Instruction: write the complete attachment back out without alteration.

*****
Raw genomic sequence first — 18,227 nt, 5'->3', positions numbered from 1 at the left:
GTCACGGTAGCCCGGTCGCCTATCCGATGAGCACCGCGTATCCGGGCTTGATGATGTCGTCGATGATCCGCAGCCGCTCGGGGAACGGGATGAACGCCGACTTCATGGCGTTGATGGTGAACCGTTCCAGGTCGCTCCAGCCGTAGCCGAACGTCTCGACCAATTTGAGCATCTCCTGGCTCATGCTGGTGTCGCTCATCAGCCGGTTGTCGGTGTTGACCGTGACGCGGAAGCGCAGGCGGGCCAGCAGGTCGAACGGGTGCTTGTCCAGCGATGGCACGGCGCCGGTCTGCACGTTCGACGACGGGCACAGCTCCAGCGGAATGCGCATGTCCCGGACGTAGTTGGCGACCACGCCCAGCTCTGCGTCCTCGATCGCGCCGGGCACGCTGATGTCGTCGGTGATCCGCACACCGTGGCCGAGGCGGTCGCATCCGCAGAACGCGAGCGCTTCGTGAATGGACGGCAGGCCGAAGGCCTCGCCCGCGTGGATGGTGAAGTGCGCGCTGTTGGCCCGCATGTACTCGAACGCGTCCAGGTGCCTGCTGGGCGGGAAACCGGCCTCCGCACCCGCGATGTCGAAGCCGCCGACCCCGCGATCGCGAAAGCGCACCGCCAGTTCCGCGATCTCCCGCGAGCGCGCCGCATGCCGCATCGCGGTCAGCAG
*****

Raw genomic sequence first — 18,227 nt, 5'->3', positions numbered from 1 at the left:
GTCACGGTAGCCCGGTCGCCTATCCGATGAGCACCGCGTATCCGGGCTTGATGATGTCGTCGATGATCCGCAGCCGCTCGGGGAACGGGATGAACGCCGACTTCATGGCGTTGATGGTGAACCGTTCCAGGTCGCTCCAGCCGTAGCCGAACGTCTCGACCAATTTGAGCATCTCCTGGCTCATGCTGGTGTCGCTCATCAGCCGGTTGTCGGTGTTGACCGTGACGCGGAAGCGCAGGCGGGCCAGCAGGTCGAACGGGTGCTTGTCCAGCGATGGCACGGCGCCGGTCTGCACGTTCGACGACGGGCACAGCTCCAGCGGAATGCGCATGTCCCGGACGTAGTTGGCGACCACGCCCAGCTCTGCGTCCTCGATCGCGCCGGGCACGCTGATGTCGTCGGTGATCCGCACACCGTGGCCGAGGCGGTCGCATCCGCAGAACGCGAGCGCTTCGTGAATGGACGGCAGGCCGAAGGCCTCGCCCGCGTGGATGGTGAAGTGCGCGCTGTTGGCCCGCATGTACTCGAACGCGTCCAGGTGCCTGCTGGGCGGGAAACCGGCCTCCGCACCCGCGATGTCGAAGCCGCCGACCCCGCGATCGCGAAAGCGCACCGCCAGTTCCGCGATCTCCCGCGAGCGCGCCGCATGCCGCATCGCGGTCAGCAG